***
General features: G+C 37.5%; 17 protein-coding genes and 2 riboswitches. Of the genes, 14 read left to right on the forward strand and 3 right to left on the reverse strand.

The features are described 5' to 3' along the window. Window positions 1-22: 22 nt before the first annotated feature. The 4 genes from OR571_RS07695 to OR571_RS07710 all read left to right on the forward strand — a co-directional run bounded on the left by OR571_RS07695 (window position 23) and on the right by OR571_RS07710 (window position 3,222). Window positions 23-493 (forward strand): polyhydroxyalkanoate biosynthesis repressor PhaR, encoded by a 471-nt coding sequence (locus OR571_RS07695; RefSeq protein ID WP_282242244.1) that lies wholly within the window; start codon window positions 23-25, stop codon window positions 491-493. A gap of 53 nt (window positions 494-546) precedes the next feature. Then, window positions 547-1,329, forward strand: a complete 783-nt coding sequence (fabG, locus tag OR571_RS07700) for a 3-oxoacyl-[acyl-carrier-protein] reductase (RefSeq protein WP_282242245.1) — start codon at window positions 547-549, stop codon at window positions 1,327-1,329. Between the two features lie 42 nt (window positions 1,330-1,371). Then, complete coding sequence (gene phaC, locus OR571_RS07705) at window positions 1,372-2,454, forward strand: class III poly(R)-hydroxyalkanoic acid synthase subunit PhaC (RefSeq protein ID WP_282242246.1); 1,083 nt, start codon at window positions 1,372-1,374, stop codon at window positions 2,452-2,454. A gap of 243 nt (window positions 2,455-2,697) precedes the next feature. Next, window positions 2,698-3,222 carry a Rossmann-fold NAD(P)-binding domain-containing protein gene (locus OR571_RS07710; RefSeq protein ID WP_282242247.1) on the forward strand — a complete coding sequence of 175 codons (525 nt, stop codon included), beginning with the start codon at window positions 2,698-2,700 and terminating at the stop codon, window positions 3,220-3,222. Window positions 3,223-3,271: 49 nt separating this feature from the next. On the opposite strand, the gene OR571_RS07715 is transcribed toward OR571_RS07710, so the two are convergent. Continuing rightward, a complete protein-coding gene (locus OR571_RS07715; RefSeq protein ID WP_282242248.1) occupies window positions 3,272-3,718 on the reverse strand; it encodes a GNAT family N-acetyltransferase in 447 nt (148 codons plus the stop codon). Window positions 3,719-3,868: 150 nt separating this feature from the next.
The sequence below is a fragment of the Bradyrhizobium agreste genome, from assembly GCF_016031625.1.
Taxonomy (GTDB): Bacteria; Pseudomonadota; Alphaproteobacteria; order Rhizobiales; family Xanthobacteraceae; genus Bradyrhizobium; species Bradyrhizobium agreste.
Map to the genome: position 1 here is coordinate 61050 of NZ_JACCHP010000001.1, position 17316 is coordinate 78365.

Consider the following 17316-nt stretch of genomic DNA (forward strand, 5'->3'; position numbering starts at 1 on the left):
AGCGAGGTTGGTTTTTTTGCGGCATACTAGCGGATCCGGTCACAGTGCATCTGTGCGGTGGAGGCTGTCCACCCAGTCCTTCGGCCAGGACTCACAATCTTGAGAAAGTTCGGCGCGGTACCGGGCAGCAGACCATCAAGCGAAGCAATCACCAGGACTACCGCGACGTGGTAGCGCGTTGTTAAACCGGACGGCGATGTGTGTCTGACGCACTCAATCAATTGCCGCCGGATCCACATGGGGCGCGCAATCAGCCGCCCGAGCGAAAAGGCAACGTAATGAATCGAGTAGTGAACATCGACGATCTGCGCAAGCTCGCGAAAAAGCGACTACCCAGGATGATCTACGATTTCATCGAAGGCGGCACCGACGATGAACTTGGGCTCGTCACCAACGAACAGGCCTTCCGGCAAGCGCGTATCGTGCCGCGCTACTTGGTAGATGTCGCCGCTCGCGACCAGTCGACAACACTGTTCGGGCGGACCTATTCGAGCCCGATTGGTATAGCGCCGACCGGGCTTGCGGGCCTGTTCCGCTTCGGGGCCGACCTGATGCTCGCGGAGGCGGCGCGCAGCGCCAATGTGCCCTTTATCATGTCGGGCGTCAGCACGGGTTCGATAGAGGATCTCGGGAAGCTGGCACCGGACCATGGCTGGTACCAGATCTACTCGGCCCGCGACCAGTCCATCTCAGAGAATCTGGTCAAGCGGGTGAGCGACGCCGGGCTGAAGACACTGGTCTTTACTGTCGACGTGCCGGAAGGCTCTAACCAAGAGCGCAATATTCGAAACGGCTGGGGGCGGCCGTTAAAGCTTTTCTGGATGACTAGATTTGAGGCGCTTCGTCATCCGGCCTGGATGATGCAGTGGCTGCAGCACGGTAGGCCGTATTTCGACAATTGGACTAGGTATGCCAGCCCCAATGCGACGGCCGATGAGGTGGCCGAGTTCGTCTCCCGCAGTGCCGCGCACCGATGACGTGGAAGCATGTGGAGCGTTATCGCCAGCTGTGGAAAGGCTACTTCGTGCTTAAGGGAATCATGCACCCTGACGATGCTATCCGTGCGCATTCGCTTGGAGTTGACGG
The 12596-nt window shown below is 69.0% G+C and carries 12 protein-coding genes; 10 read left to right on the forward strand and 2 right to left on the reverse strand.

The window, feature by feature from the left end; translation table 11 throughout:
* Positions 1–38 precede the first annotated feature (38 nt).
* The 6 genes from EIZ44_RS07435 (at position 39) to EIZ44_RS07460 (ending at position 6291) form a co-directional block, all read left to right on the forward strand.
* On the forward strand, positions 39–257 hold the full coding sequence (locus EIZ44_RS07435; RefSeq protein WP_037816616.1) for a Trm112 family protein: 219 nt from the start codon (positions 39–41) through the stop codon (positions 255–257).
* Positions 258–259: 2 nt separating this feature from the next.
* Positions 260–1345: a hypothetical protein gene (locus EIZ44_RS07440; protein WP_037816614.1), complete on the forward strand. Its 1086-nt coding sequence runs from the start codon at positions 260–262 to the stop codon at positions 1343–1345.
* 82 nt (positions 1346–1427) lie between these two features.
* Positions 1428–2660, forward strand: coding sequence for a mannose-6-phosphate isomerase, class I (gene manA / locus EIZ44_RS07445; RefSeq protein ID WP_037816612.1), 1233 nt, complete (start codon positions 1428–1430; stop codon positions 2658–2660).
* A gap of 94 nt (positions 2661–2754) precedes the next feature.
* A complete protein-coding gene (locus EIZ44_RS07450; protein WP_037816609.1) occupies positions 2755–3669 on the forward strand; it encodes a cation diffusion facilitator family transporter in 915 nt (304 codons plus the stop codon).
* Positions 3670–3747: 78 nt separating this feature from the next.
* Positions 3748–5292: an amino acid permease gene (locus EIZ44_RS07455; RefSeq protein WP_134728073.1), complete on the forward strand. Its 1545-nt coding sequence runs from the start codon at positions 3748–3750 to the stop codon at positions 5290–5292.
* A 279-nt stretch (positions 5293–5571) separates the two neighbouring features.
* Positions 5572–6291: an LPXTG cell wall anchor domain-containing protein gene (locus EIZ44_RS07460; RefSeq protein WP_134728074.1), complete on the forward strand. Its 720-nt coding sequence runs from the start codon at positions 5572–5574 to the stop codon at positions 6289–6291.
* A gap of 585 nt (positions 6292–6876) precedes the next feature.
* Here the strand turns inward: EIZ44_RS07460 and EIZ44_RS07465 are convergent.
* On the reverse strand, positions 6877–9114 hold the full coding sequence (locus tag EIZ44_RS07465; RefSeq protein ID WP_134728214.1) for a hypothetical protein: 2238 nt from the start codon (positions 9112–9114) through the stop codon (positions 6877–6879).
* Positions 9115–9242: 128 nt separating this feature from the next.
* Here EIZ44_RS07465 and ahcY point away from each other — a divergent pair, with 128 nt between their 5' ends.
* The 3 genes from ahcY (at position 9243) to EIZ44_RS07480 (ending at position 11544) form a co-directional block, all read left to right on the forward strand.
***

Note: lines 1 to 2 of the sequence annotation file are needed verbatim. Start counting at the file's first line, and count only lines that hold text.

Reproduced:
General features: G+C 37.5%; 17 protein-coding genes and 2 riboswitches. Of the genes, 14 read left to right on the forward strand and 3 right to left on the reverse strand.

The features are described 5' to 3' along the window. Window positions 1-22: 22 nt before the first annotated feature. The 4 genes from OR571_RS07695 to OR571_RS07710 all read left to right on the forward strand — a co-directional run bounded on the left by OR571_RS07695 (window position 23) and on the right by OR571_RS07710 (window position 3,222). Window positions 23-493 (forward strand): polyhydroxyalkanoate biosynthesis repressor PhaR, encoded by a 471-nt coding sequence (locus OR571_RS07695; RefSeq protein ID WP_282242244.1) that lies wholly within the window; start codon window positions 23-25, stop codon window positions 491-493. A gap of 53 nt (window positions 494-546) precedes the next feature. Then, window positions 547-1,329, forward strand: a complete 783-nt coding sequence (fabG, locus tag OR571_RS07700) for a 3-oxoacyl-[acyl-carrier-protein] reductase (RefSeq protein WP_282242245.1) — start codon at window positions 547-549, stop codon at window positions 1,327-1,329. Between the two features lie 42 nt (window positions 1,330-1,371). Then, complete coding sequence (gene phaC, locus OR571_RS07705) at window positions 1,372-2,454, forward strand: class III poly(R)-hydroxyalkanoic acid synthase subunit PhaC (RefSeq protein ID WP_282242246.1); 1,083 nt, start codon at window positions 1,372-1,374, stop codon at window positions 2,452-2,454. A gap of 243 nt (window positions 2,455-2,697) precedes the next feature. Next, window positions 2,698-3,222 carry a Rossmann-fold NAD(P)-binding domain-containing protein gene (locus OR571_RS07710; RefSeq protein ID WP_282242247.1) on the forward strand — a complete coding sequence of 175 codons (525 nt, stop codon included), beginning with the start codon at window positions 2,698-2,700 and terminating at the stop codon, window positions 3,220-3,222. Window positions 3,223-3,271: 49 nt separating this feature from the next. On the opposite strand, the gene OR571_RS07715 is transcribed toward OR571_RS07710, so the two are convergent. Continuing rightward, a complete protein-coding gene (locus OR571_RS07715; RefSeq protein ID WP_282242248.1) occupies window positions 3,272-3,718 on the reverse strand; it encodes a GNAT family N-acetyltransferase in 447 nt (148 codons plus the stop codon). Window positions 3,719-3,868: 150 nt separating this feature from the next.